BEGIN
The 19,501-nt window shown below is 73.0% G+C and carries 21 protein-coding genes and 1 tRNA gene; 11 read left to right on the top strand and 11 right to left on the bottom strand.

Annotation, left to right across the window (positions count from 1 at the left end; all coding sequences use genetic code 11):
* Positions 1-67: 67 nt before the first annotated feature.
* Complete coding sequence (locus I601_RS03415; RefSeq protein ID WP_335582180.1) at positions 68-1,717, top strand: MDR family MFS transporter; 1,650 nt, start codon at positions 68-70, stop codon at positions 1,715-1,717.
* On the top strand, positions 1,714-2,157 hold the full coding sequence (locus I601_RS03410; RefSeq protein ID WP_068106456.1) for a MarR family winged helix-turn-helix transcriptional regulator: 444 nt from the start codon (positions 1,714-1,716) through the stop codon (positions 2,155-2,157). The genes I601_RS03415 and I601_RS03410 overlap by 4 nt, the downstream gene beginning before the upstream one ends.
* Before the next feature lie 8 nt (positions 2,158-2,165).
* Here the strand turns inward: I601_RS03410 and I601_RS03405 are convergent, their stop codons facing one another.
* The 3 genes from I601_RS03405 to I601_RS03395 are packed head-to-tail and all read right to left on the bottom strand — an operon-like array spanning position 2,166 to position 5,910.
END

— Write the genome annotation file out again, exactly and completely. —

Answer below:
The 19,501-nt window shown below is 73.0% G+C and carries 21 protein-coding genes and 1 tRNA gene; 11 read left to right on the top strand and 11 right to left on the bottom strand.

Annotation, left to right across the window (positions count from 1 at the left end; all coding sequences use genetic code 11):
* Positions 1-67: 67 nt before the first annotated feature.
* Complete coding sequence (locus I601_RS03415; RefSeq protein ID WP_335582180.1) at positions 68-1,717, top strand: MDR family MFS transporter; 1,650 nt, start codon at positions 68-70, stop codon at positions 1,715-1,717.
* On the top strand, positions 1,714-2,157 hold the full coding sequence (locus I601_RS03410; RefSeq protein ID WP_068106456.1) for a MarR family winged helix-turn-helix transcriptional regulator: 444 nt from the start codon (positions 1,714-1,716) through the stop codon (positions 2,155-2,157). The genes I601_RS03415 and I601_RS03410 overlap by 4 nt, the downstream gene beginning before the upstream one ends.
* Before the next feature lie 8 nt (positions 2,158-2,165).
* Here the strand turns inward: I601_RS03410 and I601_RS03405 are convergent, their stop codons facing one another.
* The 3 genes from I601_RS03405 to I601_RS03395 are packed head-to-tail and all read right to left on the bottom strand — an operon-like array spanning position 2,166 to position 5,910.